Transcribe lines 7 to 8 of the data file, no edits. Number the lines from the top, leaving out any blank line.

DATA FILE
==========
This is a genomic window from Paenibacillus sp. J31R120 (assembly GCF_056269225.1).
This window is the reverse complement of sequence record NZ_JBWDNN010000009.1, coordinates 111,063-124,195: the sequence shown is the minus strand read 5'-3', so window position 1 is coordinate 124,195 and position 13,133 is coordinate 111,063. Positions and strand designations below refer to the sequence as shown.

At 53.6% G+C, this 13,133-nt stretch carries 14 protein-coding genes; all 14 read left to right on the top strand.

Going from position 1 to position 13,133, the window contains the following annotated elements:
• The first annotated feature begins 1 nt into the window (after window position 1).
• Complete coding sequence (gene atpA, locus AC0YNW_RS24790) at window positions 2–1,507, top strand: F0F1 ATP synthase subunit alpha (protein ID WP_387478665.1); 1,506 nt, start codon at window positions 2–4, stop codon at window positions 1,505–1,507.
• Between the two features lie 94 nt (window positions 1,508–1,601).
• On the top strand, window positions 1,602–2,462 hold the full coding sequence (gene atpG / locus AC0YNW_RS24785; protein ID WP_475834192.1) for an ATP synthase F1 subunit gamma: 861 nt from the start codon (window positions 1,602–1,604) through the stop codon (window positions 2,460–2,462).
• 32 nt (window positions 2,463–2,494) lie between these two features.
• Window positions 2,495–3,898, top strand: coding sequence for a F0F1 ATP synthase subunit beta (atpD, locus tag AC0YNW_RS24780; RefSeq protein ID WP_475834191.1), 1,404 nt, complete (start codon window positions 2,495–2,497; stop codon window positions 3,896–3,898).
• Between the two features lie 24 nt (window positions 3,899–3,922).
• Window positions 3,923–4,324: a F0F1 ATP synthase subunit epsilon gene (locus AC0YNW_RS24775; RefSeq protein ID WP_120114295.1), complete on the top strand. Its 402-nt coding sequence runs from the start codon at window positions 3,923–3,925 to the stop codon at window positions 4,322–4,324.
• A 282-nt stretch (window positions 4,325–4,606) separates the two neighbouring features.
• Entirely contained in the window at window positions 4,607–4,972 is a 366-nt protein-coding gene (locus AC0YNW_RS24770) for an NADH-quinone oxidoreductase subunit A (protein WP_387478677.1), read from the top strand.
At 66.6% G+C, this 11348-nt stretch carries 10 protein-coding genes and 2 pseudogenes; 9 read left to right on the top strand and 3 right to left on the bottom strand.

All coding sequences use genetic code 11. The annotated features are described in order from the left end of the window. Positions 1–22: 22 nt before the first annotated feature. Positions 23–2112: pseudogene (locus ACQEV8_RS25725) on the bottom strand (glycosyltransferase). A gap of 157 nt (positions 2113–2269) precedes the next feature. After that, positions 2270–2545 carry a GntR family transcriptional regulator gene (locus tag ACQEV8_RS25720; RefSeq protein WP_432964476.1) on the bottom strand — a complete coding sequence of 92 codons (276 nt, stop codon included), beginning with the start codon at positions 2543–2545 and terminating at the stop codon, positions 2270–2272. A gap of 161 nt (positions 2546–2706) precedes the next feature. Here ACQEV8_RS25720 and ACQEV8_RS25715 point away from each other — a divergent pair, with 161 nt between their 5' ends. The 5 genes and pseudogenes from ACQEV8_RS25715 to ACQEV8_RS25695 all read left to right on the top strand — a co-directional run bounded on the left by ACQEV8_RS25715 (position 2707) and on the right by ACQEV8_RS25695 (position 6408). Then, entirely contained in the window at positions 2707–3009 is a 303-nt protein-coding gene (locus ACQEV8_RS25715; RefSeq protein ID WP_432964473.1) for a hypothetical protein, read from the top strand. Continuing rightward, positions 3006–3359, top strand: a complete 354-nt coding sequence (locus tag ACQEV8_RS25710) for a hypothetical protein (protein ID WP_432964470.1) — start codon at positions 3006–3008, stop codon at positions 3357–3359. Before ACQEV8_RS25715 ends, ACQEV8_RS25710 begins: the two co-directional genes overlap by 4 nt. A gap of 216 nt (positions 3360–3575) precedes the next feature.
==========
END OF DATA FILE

• Between the two features lie 94 nt (window positions 1,508–1,601).
• On the top strand, window positions 1,602–2,462 hold the full coding sequence (gene atpG / locus AC0YNW_RS24785; protein ID WP_475834192.1) for an ATP synthase F1 subunit gamma: 861 nt from the start codon (window positions 1,602–1,604) through the stop codon (window positions 2,460–2,462).